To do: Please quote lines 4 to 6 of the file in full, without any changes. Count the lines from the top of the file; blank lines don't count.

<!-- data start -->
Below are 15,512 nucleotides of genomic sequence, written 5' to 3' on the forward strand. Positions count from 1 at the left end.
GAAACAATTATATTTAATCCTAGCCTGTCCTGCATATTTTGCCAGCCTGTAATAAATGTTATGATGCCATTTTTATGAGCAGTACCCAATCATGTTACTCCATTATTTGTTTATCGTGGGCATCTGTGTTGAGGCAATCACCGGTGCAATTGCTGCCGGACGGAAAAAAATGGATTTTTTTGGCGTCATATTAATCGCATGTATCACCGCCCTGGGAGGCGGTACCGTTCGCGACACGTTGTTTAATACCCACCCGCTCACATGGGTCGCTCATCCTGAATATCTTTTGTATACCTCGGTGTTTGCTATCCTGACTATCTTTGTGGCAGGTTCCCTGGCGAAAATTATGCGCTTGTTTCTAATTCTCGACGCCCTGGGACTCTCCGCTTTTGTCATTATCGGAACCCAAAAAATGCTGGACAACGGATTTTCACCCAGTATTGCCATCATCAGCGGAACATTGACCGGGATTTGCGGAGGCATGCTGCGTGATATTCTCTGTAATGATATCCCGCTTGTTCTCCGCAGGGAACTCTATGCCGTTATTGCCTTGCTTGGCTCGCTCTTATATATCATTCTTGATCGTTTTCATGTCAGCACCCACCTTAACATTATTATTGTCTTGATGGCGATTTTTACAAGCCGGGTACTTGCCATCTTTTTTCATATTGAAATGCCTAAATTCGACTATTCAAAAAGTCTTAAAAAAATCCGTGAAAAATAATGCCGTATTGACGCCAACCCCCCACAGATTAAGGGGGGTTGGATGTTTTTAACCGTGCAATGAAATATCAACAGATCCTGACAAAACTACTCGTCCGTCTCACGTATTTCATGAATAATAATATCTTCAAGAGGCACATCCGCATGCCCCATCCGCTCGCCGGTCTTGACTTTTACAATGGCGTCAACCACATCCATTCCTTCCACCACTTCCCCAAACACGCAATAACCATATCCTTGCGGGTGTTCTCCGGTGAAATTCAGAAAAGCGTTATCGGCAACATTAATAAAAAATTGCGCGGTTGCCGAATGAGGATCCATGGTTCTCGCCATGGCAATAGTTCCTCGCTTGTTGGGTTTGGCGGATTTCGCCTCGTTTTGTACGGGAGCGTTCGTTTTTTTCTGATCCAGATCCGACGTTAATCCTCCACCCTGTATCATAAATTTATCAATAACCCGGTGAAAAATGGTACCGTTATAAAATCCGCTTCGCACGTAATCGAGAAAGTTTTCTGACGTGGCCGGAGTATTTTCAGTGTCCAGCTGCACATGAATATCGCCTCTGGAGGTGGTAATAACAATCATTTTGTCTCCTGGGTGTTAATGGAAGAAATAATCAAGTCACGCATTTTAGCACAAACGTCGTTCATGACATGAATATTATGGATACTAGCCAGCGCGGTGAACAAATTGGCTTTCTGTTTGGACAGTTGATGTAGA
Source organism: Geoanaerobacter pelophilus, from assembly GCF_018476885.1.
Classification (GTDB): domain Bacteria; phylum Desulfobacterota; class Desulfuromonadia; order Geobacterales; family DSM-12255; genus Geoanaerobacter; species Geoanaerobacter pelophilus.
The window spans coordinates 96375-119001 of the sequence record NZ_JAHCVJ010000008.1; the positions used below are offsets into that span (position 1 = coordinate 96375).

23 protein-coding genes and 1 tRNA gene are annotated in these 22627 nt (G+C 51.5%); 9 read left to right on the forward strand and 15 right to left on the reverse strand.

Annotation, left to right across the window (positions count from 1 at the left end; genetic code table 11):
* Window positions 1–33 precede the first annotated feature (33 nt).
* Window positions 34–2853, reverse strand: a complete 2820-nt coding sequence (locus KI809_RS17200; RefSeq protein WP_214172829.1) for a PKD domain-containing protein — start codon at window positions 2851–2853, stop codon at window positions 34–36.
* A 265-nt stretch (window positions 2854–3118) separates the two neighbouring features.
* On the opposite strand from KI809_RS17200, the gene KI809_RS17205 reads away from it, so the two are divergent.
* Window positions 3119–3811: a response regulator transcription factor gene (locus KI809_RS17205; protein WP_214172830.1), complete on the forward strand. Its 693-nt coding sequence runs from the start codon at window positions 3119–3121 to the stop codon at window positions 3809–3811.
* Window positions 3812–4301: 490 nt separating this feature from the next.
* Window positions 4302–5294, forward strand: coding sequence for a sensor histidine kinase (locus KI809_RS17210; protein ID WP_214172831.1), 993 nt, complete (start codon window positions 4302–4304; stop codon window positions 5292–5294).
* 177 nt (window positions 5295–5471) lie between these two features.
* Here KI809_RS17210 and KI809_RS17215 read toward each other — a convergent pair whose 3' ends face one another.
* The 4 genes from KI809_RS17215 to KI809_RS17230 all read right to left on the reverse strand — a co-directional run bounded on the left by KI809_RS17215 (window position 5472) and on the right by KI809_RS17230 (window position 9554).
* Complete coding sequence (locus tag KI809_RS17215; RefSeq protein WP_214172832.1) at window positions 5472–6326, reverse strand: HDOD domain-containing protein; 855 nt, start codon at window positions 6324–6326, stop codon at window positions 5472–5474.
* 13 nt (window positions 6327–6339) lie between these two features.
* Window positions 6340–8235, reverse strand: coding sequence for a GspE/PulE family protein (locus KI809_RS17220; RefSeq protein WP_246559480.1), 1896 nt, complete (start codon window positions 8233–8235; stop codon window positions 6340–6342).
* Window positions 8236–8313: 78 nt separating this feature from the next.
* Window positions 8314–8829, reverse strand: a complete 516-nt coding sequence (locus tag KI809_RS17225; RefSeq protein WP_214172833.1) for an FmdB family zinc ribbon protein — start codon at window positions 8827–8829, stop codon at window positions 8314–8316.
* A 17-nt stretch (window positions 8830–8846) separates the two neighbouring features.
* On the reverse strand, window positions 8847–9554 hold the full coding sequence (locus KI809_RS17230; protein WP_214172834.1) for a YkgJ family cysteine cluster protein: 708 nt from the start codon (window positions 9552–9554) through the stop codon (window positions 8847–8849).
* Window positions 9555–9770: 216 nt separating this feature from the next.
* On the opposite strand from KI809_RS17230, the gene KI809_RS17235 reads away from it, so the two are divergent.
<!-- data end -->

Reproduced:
Classification (GTDB): domain Bacteria; phylum Desulfobacterota; class Desulfuromonadia; order Geobacterales; family DSM-12255; genus Geoanaerobacter; species Geoanaerobacter pelophilus.
The window spans coordinates 96375-119001 of the sequence record NZ_JAHCVJ010000008.1; the positions used below are offsets into that span (position 1 = coordinate 96375).

23 protein-coding genes and 1 tRNA gene are annotated in these 22627 nt (G+C 51.5%); 9 read left to right on the forward strand and 15 right to left on the reverse strand.